An independent survey has shown that Standard Chartered Bank contributes $10.7bn to Africa’s economy, a figure equivalent to 1.2% of the region’s Gross Domestic Product (GDP), in an insight into the measurable impact of banking institutions on trade and employment.

Authored by Prof. Ethan Kapstein, Centre for Global Development, Washington DC, and Dr René Kim, founding partner of the social governance consultancy Steward Redqueen, the study, titled “Banking on Africa”, further revealed that Standard Chartered directly and indirectly supports about 1.9 million jobs, or around 0.6% of the region’s total workforce.

In Nigeria alone, the bank contributes $2.1bn, equivalent to 0.8% of GDP, and creates 396,000 jobs through its activities – a figure that represents 0.4% of Nigeria’s labour force.

“As this report shows, banks can play a vital role in supporting sustainable economic development in the communities where they operate,” commented Peter Sands, group CEO at Standard Chartered, further noting: “The opportunities across Africa are extraordinarily exciting and we are committed to playing our part in realising the continent’s potential.”

Standard Chartered has also increased its annual revenue by 16% in Africa over the past five years, according to Bloomberg, in what has been labelled a “sustainable” level of growth by the bank given the continent’s surging economic growth and uptake of banking products.

Viswanathan Shankar, the Dubai-based CEO for the region, told the financial data and media company: “There is huge interest in Africa: it is a continent of hope and of rising world interest. And if you look at World Bank data, seven of the top 10 fastest-growing economies over the next 10 years are projected to be in Africa.”

Kapstein added that in recent years, increases in foreign and domestic investment have been accompanied by a sharp rise in trade, and especially intra-African trade. Separately, the study placed the value of the bank’s support for trade $7.2bn, or 1.2% of the region’s total value.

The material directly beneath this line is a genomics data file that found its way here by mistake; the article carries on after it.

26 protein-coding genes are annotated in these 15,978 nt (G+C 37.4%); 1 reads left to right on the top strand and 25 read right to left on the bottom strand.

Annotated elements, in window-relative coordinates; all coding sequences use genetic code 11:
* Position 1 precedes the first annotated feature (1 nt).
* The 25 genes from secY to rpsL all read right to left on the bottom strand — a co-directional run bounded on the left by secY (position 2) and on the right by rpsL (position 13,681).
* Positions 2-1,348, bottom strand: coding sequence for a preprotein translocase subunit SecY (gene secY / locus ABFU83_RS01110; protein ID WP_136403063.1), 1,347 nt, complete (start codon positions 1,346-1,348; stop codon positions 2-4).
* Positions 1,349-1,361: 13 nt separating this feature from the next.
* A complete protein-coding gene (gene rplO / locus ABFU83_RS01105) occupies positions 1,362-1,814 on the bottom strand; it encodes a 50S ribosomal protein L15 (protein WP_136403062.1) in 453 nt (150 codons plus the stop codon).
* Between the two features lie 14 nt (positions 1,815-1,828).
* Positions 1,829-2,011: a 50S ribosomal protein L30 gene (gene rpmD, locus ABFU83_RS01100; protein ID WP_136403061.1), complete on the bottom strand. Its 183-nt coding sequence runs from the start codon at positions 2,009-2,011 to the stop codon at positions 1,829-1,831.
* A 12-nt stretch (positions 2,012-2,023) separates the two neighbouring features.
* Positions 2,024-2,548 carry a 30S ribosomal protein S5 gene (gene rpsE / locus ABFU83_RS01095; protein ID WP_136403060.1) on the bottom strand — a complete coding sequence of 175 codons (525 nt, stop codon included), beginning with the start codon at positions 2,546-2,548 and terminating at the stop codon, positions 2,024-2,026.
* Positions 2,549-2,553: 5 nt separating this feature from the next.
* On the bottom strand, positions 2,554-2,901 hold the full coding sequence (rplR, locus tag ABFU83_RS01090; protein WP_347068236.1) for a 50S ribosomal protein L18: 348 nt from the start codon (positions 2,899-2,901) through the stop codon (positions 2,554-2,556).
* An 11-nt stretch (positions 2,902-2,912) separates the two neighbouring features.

The review also looked at the socio-economic impact of Standard Chartered’s operations in Ghana, Kenya, Nigeria and Zambia, noting: “By introducing new technology, banks increase the access that people have to financial services. Standard Chartered introduced the first ATMs in Uganda and Kenya, and the first digital branches in Ghana and Kenya.”

On the broader financial landscape, banks including Citigroup and Barclays also plan to expand in Africa, seeking growth opportunities in many of the continents developing countries over the slower-than-average economic growth in developed nations.

Gross domestic product in sub-Saharan Africa will increase by 6.1% this year, up from a projected 5.6% in 2013, according to International Monetary Fund forecasts, while investment will rise to 23.2% of gross domestic product, up from 22.8% last year.

Incidentally, Standard Chartered was also the biggest arranger of syndicated loans in sub-Saharan Africa in 2013, ahead of Standard Bank Group, Barclays and BNP Paribas, and helped its clients borrow $1.96bn, according to another report by Bloomberg.

The prominence of the bank in Africa is in part owing to operations on the continent spanning more than 150 years. Today it has a presence in 15 sub-Saharan African nations, and is also considering entering the markets in Mozambique and Ethiopia.